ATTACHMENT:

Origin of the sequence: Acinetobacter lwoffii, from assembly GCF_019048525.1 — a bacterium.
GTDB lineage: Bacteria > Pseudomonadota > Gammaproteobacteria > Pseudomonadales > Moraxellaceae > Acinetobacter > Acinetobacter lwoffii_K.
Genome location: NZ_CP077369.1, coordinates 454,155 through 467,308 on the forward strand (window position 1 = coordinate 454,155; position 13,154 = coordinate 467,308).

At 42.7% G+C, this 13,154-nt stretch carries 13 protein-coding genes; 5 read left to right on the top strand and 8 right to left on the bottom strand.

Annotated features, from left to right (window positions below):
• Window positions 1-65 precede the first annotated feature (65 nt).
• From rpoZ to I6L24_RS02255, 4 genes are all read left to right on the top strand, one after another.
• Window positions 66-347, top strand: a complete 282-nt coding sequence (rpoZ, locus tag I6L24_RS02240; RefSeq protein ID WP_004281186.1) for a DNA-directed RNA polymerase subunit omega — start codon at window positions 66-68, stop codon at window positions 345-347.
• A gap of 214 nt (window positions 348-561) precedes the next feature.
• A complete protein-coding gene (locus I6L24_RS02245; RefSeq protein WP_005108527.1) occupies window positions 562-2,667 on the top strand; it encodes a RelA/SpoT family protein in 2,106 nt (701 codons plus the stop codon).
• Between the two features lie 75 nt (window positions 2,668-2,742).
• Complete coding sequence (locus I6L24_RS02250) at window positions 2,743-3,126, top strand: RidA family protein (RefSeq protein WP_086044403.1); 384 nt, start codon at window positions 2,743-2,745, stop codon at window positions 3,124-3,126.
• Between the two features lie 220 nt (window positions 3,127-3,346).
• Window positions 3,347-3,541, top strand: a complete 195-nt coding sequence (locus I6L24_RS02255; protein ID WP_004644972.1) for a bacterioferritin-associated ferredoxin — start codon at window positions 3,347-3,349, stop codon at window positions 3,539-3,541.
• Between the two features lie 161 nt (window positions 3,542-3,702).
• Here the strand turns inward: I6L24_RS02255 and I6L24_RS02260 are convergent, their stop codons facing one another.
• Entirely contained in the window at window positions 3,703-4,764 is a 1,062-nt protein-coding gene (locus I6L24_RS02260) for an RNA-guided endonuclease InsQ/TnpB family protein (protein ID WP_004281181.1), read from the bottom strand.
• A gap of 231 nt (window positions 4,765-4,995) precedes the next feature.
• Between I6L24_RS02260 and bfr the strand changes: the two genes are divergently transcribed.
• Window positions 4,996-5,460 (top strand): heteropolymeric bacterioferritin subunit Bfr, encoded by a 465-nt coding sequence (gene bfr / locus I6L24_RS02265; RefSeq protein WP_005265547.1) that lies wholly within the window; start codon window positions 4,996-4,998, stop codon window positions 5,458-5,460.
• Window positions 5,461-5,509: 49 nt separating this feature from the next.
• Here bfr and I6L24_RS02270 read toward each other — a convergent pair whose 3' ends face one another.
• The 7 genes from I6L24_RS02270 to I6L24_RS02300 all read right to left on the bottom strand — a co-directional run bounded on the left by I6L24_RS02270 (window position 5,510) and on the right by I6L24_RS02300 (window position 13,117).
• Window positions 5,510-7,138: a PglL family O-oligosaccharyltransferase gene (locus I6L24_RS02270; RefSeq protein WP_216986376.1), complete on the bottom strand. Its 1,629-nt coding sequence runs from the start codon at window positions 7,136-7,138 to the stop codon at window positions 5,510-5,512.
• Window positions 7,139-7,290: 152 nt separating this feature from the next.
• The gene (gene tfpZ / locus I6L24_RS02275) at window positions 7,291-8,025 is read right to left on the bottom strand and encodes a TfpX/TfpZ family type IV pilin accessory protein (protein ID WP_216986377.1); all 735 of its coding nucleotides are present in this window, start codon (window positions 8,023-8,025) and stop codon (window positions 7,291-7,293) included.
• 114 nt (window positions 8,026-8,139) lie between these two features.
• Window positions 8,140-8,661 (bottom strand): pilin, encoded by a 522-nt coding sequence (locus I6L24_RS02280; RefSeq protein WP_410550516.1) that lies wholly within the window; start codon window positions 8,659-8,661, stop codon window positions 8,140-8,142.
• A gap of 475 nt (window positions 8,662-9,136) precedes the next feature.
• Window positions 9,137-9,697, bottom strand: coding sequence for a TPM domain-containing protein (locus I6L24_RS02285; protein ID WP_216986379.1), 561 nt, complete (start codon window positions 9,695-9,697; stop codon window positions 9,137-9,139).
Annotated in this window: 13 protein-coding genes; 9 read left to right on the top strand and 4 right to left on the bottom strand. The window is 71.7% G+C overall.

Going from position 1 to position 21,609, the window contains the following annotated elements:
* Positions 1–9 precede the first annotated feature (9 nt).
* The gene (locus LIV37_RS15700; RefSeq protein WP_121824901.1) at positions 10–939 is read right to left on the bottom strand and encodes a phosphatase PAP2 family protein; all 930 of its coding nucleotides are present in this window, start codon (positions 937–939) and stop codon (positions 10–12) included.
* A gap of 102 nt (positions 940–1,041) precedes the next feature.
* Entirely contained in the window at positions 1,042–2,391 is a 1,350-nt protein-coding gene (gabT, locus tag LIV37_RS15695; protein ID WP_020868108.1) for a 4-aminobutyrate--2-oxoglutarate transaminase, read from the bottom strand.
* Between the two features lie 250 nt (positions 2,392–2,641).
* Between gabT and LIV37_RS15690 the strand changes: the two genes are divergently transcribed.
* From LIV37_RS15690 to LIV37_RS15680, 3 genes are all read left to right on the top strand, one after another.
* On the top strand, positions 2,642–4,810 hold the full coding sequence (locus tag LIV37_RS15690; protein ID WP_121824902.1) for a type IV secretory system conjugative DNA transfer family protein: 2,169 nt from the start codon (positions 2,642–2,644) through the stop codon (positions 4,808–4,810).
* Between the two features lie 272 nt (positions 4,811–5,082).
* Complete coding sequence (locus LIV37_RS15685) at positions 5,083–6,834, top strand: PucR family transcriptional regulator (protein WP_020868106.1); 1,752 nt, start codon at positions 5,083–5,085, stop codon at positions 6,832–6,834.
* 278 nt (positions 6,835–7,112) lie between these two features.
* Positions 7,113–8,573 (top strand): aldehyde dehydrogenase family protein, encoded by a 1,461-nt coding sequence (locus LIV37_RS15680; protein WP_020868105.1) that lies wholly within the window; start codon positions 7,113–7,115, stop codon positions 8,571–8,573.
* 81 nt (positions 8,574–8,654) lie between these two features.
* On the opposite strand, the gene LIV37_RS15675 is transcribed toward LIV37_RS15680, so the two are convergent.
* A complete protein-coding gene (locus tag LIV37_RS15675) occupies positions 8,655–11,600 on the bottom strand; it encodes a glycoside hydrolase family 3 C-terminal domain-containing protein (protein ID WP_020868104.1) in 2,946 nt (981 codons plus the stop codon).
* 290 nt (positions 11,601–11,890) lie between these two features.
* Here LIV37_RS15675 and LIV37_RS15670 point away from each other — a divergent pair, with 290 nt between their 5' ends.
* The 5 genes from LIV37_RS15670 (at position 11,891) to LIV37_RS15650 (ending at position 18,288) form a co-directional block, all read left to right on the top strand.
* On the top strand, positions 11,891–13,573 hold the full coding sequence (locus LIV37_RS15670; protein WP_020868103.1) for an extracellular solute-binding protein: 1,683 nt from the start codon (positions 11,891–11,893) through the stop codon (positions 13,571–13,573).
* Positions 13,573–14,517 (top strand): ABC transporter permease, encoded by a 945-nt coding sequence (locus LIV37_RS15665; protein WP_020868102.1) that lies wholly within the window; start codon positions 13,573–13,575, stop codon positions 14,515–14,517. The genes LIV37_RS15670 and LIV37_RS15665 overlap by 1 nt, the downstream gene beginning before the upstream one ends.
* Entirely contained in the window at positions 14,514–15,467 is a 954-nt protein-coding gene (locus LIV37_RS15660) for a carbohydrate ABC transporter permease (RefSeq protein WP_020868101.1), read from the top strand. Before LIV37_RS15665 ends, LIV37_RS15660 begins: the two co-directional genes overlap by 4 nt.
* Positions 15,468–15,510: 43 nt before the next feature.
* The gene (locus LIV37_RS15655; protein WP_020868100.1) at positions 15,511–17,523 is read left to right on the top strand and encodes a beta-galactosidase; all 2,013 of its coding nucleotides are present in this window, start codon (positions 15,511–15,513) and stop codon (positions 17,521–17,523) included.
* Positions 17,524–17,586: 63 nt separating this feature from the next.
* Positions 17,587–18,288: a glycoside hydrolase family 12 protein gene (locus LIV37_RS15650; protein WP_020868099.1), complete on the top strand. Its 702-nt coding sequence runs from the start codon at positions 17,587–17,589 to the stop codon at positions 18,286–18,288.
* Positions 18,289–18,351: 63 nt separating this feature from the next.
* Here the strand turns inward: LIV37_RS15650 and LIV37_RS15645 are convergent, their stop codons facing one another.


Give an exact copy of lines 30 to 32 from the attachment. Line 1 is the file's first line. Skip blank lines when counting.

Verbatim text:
• Window positions 9,137-9,697, bottom strand: coding sequence for a TPM domain-containing protein (locus I6L24_RS02285; protein ID WP_216986379.1), 561 nt, complete (start codon window positions 9,695-9,697; stop codon window positions 9,137-9,139).
Annotated in this window: 13 protein-coding genes; 9 read left to right on the top strand and 4 right to left on the bottom strand. The window is 71.7% G+C overall.

Going from position 1 to position 21,609, the window contains the following annotated elements: